The mobile networks are built up from thousands of base stations around the country, connected back to the operators’ core networks using a variety of backhauls. Once the media hits the core network the voice/data session is directed as appropriate.
The backhaul technology has developed over time from E1s/ATM to Ethernet (fibre) with wireless connections thrown in where necessary.
Base stations, known in the business as Macrocells, contain the transmission and battery backup equipment to support a variety of call and data handling capacities (typically up to 250 simultaneous users) dependent on location. This equipment has historically taken a lot of space – it would probably fill the average master bedroom at home, requires expert installation and, because there is a mast involved to hold antennae at some height, needs Local Authority planning permission.
Technology developments mean that this kit can now fit into a single wardrobe. This does reduce the cost but doesn’t affect the engineering and planning factors. Macrocells are not cheap and take time to deploy.
With the advent of Long Term Evolution (LTE or 4G) the business of mobile, already dynamic, is changing forever. Bandwidth usage is accelerating and customers are becoming very demanding. They want a great user experience consistent with that of the expensive phones they all now carry.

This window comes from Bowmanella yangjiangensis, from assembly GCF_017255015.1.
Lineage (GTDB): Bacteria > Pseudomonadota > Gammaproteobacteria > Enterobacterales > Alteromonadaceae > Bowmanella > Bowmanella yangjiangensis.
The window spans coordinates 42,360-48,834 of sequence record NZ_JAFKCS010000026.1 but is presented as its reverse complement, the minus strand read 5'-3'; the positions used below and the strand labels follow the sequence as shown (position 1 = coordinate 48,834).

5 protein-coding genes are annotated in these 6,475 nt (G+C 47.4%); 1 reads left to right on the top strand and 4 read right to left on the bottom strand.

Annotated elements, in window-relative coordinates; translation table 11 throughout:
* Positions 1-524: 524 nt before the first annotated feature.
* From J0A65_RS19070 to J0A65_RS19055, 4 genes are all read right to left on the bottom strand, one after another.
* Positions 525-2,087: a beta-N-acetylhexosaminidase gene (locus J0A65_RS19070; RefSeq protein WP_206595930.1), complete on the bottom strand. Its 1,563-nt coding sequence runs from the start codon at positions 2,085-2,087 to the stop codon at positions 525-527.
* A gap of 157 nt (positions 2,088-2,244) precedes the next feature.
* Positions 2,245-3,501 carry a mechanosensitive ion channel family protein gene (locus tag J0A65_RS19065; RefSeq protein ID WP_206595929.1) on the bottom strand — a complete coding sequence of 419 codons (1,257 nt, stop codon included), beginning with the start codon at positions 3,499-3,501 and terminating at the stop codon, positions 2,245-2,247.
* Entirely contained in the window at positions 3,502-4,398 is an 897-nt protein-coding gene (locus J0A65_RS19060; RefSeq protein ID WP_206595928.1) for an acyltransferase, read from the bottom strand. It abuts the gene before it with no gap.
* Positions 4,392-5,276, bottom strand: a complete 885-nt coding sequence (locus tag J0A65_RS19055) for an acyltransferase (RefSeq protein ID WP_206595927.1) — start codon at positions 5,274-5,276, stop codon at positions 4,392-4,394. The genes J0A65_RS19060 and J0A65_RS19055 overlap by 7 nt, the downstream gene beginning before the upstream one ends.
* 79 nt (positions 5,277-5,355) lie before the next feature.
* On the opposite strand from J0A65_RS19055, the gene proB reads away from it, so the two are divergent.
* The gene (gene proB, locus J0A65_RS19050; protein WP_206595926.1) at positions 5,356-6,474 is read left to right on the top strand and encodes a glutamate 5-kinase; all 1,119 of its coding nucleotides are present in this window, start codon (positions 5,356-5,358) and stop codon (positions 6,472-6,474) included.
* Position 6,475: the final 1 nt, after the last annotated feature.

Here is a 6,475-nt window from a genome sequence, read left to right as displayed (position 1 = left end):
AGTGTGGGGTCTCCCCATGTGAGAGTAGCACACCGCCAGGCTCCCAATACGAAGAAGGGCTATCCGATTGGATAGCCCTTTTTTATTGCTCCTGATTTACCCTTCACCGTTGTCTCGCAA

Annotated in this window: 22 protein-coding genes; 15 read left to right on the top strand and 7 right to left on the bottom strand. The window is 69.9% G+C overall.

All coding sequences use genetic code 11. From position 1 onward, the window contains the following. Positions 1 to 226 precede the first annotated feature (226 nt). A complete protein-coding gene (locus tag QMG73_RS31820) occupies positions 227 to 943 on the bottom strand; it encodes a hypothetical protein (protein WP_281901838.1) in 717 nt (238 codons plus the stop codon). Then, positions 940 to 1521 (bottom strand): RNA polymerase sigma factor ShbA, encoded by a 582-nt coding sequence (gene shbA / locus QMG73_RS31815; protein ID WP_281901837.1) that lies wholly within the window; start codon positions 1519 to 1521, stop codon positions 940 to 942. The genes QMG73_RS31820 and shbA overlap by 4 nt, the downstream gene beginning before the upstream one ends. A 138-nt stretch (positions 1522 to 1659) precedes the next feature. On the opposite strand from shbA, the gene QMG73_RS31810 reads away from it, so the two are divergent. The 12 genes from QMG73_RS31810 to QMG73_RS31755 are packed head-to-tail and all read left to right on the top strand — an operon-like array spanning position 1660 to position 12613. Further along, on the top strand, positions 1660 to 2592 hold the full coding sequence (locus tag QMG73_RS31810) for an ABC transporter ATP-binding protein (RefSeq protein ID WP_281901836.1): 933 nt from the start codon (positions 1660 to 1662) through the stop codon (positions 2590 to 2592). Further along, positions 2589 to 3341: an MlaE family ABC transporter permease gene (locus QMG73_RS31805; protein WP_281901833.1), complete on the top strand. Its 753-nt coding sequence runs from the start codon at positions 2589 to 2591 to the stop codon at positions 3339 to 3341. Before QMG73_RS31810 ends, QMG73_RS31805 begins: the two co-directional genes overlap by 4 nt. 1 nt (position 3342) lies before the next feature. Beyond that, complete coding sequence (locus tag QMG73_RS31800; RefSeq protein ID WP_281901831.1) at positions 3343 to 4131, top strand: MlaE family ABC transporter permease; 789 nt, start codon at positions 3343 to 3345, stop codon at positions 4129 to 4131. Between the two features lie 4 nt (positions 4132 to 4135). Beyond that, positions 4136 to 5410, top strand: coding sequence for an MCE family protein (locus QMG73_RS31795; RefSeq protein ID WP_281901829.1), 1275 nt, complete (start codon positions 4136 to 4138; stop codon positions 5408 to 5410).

The ramp up of bandwidth usage is being caused by more people using more data. This may seem to be an obvious statement but it is relevant. More people means more mobile channels are required. More data means more bandwidth capacity. Also as mobile technology becomes capable of delivering faster data throughput the growth in usage is happening at specific hotspots. Network operators have to move quickly to meet this demand – more quickly than is consistent with the lengthy planning permission for new Macrocells.
The answer is small cells. Small cells have lower capacity than Macrocells but are deployable in visually unobtrusive form factors at first or second floor levels in a street or perhaps on a lamppost. They are low cost, plug and play so they can be installed in minutes by low skilled workers and are potentially more acceptable to Local Authority planning departments than the large visible masts of the Macrocell. Small cells can therefore solve the mobile network capacity problem by (relatively) rapidly being deployed to sites where need is greatest.